The question of grilling with barbecue sauces brings to mind the argument of wet rub vs. dry rub. People who favor putting a wet rub on their meat often break out a bottle of barbecue sauce and then slather it on the meat before putting it on the fire. This approach is a mistake because it runs the risk of leaving a layer of burnt barbecue sauce on your ribs or brisket, which gives an unappetizing taste. Some pit masters maintain that sauce should be served on the side, leaving the smoke, spice rub, and the natural flavors of the meat to provide taste.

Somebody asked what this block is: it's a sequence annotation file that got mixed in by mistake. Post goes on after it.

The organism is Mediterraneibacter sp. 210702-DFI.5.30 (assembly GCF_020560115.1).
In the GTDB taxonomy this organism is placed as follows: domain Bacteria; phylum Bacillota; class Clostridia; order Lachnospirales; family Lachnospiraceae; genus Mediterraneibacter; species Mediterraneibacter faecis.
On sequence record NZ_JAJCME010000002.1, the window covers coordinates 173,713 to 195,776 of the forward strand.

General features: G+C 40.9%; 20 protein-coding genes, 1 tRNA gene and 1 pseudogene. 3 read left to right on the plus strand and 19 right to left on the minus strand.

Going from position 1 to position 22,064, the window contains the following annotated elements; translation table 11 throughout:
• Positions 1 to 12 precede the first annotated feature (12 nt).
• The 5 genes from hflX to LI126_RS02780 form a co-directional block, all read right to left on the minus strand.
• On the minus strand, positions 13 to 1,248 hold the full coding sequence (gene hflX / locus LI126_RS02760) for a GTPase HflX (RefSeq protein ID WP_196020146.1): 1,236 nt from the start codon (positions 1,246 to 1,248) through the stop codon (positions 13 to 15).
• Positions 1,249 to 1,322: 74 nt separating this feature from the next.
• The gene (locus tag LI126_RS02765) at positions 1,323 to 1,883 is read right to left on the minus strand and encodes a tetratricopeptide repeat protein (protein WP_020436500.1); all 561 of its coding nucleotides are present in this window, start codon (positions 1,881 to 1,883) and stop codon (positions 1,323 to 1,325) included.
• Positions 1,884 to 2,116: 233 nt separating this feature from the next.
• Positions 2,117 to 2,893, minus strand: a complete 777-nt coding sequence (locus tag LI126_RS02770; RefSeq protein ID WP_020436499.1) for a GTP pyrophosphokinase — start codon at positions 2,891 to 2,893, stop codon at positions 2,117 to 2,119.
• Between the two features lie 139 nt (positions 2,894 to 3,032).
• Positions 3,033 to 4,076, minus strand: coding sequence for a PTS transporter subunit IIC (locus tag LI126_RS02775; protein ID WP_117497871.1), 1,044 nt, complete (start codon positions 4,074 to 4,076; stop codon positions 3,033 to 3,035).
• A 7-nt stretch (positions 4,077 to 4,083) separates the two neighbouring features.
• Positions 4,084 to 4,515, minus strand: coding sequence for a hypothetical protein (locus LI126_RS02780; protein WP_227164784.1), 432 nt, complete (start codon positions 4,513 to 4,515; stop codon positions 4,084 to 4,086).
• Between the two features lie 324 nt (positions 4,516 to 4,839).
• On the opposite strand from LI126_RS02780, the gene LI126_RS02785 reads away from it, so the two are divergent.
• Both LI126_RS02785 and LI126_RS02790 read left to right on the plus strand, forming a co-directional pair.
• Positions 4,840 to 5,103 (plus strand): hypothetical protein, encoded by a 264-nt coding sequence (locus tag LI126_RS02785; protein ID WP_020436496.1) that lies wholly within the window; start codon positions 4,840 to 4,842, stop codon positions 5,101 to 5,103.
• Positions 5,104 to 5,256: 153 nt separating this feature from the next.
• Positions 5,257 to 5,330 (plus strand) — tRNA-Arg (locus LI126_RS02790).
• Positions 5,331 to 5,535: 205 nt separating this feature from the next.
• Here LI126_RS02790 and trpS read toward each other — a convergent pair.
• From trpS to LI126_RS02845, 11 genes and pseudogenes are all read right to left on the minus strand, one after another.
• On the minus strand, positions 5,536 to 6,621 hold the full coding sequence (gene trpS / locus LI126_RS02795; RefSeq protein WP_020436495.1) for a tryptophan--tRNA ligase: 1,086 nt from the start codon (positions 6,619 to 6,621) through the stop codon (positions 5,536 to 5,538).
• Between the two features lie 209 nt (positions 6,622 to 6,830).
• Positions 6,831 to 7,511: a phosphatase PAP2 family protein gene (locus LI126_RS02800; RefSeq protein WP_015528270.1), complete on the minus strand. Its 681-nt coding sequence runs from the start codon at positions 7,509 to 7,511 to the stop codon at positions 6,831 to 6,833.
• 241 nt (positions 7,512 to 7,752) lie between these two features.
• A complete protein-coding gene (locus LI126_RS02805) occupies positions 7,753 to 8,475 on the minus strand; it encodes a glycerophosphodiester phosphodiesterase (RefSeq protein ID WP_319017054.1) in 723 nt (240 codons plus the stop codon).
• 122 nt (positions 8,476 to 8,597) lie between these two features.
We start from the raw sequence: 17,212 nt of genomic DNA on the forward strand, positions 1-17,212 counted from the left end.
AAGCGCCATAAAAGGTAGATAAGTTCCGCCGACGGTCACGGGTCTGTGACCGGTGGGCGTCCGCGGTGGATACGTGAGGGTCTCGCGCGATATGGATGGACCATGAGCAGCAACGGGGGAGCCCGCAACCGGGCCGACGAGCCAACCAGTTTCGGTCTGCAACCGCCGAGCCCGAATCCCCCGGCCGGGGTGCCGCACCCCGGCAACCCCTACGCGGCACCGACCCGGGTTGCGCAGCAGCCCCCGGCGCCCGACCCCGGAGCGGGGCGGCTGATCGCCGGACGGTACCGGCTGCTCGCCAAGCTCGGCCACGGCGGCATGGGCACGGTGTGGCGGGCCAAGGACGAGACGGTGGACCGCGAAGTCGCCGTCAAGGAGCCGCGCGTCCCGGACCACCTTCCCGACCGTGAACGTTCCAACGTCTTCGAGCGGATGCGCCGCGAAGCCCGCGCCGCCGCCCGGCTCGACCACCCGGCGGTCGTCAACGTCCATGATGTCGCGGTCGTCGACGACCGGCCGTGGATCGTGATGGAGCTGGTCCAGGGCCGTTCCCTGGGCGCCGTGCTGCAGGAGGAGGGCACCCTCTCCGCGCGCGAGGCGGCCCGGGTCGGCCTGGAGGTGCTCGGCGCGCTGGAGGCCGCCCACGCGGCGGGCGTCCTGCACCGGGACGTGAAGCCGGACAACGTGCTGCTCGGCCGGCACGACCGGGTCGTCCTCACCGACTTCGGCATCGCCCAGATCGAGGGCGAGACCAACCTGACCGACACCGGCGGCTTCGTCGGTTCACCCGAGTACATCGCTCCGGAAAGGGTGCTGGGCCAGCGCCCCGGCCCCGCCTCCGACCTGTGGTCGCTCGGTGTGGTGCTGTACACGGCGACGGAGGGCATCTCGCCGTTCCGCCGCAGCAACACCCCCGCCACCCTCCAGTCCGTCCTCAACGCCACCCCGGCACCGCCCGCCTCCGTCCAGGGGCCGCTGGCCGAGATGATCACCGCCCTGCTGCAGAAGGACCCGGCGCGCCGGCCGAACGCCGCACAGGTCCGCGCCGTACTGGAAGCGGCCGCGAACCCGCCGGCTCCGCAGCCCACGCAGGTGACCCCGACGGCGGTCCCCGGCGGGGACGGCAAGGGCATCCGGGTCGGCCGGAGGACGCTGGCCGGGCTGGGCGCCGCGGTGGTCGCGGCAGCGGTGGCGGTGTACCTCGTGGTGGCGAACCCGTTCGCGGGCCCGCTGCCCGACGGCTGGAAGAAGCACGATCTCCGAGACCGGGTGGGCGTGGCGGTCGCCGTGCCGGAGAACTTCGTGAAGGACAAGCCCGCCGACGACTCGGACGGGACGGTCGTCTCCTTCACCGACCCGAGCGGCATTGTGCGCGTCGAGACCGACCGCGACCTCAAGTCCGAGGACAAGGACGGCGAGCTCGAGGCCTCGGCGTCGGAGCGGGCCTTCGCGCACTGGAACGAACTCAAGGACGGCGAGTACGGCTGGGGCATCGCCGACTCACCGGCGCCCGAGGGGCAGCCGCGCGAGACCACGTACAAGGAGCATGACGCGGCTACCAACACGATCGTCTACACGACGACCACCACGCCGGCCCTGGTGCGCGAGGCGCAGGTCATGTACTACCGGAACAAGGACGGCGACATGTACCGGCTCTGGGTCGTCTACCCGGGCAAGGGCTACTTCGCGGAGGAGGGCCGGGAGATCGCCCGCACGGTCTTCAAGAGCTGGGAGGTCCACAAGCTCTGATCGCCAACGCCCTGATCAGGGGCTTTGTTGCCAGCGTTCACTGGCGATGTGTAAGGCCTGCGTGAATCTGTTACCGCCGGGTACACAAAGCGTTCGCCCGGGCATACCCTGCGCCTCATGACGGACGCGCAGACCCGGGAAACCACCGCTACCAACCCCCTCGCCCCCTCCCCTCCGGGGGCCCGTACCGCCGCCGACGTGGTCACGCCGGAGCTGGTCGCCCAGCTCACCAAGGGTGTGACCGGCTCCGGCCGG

However, proper ways exist to use barbecue sauce on the grill.
For all types of meat, start with a dry spice rub. What goes into the rub is limited by your imagination. Typical spices include garlic powder, onion powder, paprika, chili powder, and so on. One should apply the spice rub several hours before putting the meat on the grill to allow the spices to be absorbed by the meat.
When you are grilling meat that is cooked on direct heat, say ribs, chicken pieces, and links, apply the barbecue sauce at the last minute, using a brush. In this way, the sauce provides a tasty layer without getting burned.
For low and slow meats, such as brisket or pork shoulder, you should apply barbecue sauce about once an hour using a barbecue mop. These fatty meats will absorb the flavor of the sauce into themselves as they slowly cook, adding a certain succulent tenderness.